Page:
Saturday, April 2, 2016

O.J. trial looks different 20 years later

I am saddened that one of my favorite TV shows in recent years — "The People v. O.J. Simpson: American Crime Story" — will have its final episode on Tuesday.

"The People v. O.J." is a 10-show series that reenacts O.J. Simpson's double-murder trial, AKA the "Trial of the Century," that took place from January to October 1995. Because this happened more than 20 years ago, I find it an excellent time to reevaluate what happened with O.J. and see if we still have the same feelings and ideas we did 20 years ago.

I personally look at the O.J. Simpson double-murder trial much different through the lens of 20 years later and the perspective of "The People v. O.J." Twenty years ago, my view — the white view — was that there was overwhelming scientific, practical, circumstantial and common sense evidence that proved O.J. Simpson murdered his ex-wife Nicole Brown Simpson and Ron Goldman.

Today, I remain certain that O.J. murdered Nicole and Ron Goldman, but the trial indeed was much more than a creative defense of the former Heisman Trophy winner. The Trial of the Century, and the racial message from the defense, was ahead its time.

Now, I see the O.J. Simpson trial as a loud message to white people to see the different America that blacks live in. It is a loud message that some whites should have realized in the past 20 years or before then, but many remain blind to.

Twenty years ago, I thought "playing the race card" was inappropriate for the horrific crimes that O.J. committed. I saw that as a smoke-and-mirrors defense, a Chewbacca defense, that was beside the point of the murders that happened on June 12, 1994.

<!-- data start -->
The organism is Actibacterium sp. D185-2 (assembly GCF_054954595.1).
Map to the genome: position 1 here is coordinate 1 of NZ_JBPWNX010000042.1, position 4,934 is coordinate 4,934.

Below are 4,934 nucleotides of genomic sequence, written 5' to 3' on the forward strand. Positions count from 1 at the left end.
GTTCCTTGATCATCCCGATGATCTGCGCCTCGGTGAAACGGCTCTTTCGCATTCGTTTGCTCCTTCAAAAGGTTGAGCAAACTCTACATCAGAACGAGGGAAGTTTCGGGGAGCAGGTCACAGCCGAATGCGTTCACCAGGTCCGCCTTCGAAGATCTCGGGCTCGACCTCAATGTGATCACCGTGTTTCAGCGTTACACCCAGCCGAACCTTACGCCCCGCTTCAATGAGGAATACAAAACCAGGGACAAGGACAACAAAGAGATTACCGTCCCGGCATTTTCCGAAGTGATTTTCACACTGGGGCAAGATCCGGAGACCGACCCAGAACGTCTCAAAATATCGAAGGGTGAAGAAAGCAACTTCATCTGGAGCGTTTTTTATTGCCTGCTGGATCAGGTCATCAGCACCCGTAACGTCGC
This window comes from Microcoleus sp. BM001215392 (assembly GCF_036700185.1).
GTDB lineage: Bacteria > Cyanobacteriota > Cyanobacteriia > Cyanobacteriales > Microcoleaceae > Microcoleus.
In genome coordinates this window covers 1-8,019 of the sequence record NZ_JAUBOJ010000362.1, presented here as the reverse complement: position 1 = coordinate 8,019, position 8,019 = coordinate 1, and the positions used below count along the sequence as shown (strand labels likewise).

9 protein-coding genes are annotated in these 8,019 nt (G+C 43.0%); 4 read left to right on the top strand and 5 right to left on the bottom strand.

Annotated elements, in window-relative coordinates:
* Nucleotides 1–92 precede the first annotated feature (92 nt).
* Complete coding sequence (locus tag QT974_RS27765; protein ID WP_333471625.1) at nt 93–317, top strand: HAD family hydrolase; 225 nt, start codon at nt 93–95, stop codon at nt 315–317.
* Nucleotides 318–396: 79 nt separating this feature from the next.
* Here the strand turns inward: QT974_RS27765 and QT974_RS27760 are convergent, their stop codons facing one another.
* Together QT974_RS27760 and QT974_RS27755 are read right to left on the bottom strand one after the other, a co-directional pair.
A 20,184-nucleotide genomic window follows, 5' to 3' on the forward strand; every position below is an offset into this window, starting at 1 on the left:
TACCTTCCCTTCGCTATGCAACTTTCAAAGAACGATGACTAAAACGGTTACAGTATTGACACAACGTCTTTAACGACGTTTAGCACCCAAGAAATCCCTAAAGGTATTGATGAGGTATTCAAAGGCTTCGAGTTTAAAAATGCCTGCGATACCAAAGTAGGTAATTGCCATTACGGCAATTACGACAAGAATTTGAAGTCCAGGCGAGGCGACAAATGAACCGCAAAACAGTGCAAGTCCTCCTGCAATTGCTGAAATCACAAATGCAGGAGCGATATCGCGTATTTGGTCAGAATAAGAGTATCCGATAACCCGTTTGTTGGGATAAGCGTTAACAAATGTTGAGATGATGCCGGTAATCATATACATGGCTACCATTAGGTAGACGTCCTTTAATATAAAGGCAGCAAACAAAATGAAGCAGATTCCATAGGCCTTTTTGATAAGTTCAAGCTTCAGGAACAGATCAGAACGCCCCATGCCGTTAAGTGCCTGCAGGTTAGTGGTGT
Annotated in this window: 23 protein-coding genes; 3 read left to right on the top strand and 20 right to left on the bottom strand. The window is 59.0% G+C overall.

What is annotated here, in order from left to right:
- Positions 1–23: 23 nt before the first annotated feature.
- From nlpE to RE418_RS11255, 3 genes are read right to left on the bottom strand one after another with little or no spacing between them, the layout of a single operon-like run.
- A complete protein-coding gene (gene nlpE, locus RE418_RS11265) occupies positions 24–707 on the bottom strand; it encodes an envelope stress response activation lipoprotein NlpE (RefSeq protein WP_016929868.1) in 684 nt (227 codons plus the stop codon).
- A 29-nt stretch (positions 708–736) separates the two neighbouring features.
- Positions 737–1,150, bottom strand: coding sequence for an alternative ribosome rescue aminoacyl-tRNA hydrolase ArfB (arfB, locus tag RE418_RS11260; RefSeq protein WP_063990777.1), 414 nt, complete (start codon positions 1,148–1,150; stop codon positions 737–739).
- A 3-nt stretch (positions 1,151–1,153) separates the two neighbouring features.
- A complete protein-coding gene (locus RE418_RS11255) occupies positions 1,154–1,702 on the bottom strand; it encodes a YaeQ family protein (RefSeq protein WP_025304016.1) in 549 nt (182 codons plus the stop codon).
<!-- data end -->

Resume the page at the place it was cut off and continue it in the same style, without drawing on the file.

But now, after taking a 20-year break from this trial, I believe that the racial messages from O.J.'s defense team were relevant then and relevant now. With sincere respect to the families of Nicole and Ron, those messages may actually be bigger than their murders. The trial itself was bigger than the murders.
Back when the verdict was read on Oct. 3, 1995 and O.J. was acquitted, my response was immediate cynicism for the justice system. I heard and even said things like, "Money will let you get away with murder, and that's the bottom line."

I even blamed the jury for being clouded by emotion and race. The jury that acquitted O.J. was comprised of nine blacks, two whites and one Latino. In their eyes, and those of magistrate maestro Johnnie Cochrane, they preferred the narrative of how blacks have been persecuted throughout U.S. history and O.J. was a part of that.

Of course, O.J. did not stay closely connected to the black community. The defense team switched out his pictures and decor when the jury visited his home to make it "more black." And he severely beat Nicole previously to the point where, according to police records, she told police, "He is going to kill me. He is going to kill me. You never do anything to him. You talk to him and then leave."

Today, O.J. is serving a 33-year sentence in Nevada for multiple felonies, including armed robbery and kidnapping. He will be eligible for parole next year.

To say that the United States is a violent culture is an understatement. The United States is averaging more than one mass shooting per day (four or more shot at a single location), and the U.S. military budget is $581 trillion compared to second place China's $155 trillion.

Perhaps it makes perfect sense that three single events in the past 53 years that are likely the most memorable to the U.S. population are JFK's assassination, 9/11 and O.J.'s murder trial.